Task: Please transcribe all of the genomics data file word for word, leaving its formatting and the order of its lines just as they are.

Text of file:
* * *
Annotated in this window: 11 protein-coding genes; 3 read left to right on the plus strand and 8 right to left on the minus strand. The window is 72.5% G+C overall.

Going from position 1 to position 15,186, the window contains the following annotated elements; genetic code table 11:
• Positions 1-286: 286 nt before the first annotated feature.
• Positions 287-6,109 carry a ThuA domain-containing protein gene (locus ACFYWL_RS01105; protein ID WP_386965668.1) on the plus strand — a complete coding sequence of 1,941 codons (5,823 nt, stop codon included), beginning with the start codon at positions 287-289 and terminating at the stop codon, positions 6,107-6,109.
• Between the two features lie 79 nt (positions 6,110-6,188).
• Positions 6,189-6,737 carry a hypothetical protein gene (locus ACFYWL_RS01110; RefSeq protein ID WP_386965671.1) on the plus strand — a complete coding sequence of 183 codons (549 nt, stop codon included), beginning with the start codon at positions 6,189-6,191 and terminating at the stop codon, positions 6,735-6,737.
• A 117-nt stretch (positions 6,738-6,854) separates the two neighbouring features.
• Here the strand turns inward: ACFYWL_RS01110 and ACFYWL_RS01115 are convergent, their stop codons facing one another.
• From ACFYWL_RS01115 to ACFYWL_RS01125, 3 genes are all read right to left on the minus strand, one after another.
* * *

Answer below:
Annotated in this window: 11 protein-coding genes; 3 read left to right on the plus strand and 8 right to left on the minus strand. The window is 72.5% G+C overall.

Going from position 1 to position 15,186, the window contains the following annotated elements; genetic code table 11:
• Positions 1-286: 286 nt before the first annotated feature.
• Positions 287-6,109 carry a ThuA domain-containing protein gene (locus ACFYWL_RS01105; protein ID WP_386965668.1) on the plus strand — a complete coding sequence of 1,941 codons (5,823 nt, stop codon included), beginning with the start codon at positions 287-289 and terminating at the stop codon, positions 6,107-6,109.
• Between the two features lie 79 nt (positions 6,110-6,188).
• Positions 6,189-6,737 carry a hypothetical protein gene (locus ACFYWL_RS01110; RefSeq protein ID WP_386965671.1) on the plus strand — a complete coding sequence of 183 codons (549 nt, stop codon included), beginning with the start codon at positions 6,189-6,191 and terminating at the stop codon, positions 6,735-6,737.
• A 117-nt stretch (positions 6,738-6,854) separates the two neighbouring features.
• Here the strand turns inward: ACFYWL_RS01110 and ACFYWL_RS01115 are convergent, their stop codons facing one another.
• From ACFYWL_RS01115 to ACFYWL_RS01125, 3 genes are all read right to left on the minus strand, one after another.